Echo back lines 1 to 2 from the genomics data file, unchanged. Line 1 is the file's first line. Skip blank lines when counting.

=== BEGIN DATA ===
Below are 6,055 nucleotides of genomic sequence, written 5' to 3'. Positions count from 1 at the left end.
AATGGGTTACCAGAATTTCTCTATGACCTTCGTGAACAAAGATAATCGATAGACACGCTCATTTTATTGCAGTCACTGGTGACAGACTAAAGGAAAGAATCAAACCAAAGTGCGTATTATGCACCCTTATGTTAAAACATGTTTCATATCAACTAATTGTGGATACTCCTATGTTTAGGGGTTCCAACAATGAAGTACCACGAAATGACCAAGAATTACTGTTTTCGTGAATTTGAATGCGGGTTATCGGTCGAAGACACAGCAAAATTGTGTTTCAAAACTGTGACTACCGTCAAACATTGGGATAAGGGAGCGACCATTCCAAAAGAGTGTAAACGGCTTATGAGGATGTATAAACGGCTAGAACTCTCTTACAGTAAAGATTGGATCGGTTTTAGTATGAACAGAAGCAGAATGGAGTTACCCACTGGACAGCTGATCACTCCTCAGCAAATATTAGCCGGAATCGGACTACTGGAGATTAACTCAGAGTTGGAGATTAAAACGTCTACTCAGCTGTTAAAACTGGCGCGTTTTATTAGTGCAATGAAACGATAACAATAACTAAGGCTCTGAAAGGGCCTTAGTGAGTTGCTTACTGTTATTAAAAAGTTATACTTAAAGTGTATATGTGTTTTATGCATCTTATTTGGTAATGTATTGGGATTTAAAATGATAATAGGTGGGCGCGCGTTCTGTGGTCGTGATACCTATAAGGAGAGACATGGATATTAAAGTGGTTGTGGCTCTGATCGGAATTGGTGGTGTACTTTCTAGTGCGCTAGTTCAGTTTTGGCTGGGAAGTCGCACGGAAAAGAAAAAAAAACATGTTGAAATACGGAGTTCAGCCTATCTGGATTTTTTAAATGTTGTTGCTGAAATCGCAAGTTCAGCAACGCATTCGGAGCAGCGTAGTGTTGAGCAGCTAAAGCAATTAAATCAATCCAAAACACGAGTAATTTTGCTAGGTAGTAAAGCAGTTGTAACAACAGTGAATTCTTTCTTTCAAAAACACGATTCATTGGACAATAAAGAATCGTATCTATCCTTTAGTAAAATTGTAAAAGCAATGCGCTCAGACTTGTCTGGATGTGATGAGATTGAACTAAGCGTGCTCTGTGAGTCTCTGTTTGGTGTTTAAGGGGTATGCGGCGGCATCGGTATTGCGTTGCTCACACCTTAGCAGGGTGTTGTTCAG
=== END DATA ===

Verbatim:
Below are 6,055 nucleotides of genomic sequence, written 5' to 3'. Positions count from 1 at the left end.
AATGGGTTACCAGAATTTCTCTATGACCTTCGTGAACAAAGATAATCGATAGACACGCTCATTTTATTGCAGTCACTGGTGACAGACTAAAGGAAAGAATCAAACCAAAGTGCGTATTATGCACCCTTATGTTAAAACATGTTTCATATCAACTAATTGTGGATACTCCTATGTTTAGGGGTTCCAACAATGAAGTACCACGAAATGACCAAGAATTACTGTTTTCGTGAATTTGAATGCGGGTTATCGGTCGAAGACACAGCAAAATTGTGTTTCAAAACTGTGACTACCGTCAAACATTGGGATAAGGGAGCGACCATTCCAAAAGAGTGTAAACGGCTTATGAGGATGTATAAACGGCTAGAACTCTCTTACAGTAAAGATTGGATCGGTTTTAGTATGAACAGAAGCAGAATGGAGTTACCCACTGGACAGCTGATCACTCCTCAGCAAATATTAGCCGGAATCGGACTACTGGAGATTAACTCAGAGTTGGAGATTAAAACGTCTACTCAGCTGTTAAAACTGGCGCGTTTTATTAGTGCAATGAAACGATAACAATAACTAAGGCTCTGAAAGGGCCTTAGTGAGTTGCTTACTGTTATTAAAAAGTTATACTTAAAGTGTATATGTGTTTTATGCATCTTATTTGGTAATGTATTGGGATTTAAAATGATAATAGGTGGGCGCGCGTTCTGTGGTCGTGATACCTATAAGGAGAGACATGGATATTAAAGTGGTTGTGGCTCTGATCGGAATTGGTGGTGTACTTTCTAGTGCGCTAGTTCAGTTTTGGCTGGGAAGTCGCACGGAAAAGAAAAAAAAACATGTTGAAATACGGAGTTCAGCCTATCTGGATTTTTTAAATGTTGTTGCTGAAATCGCAAGTTCAGCAACGCATTCGGAGCAGCGTAGTGTTGAGCAGCTAAAGCAATTAAATCAATCCAAAACACGAGTAATTTTGCTAGGTAGTAAAGCAGTTGTAACAACAGTGAATTCTTTCTTTCAAAAACACGATTCATTGGACAATAAAGAATCGTATCTATCCTTTAGTAAAATTGTAAAAGCAATGCGCTCAGACTTGTCTGGATGTGATGAGATTGAACTAAGCGTGCTCTGTGAGTCTCTGTTTGGTGTTTAAGGGGTATGCGGCGGCATCGGTATTGCGTTGCTCACACCTTAGCAGGGTGTTGTTCAG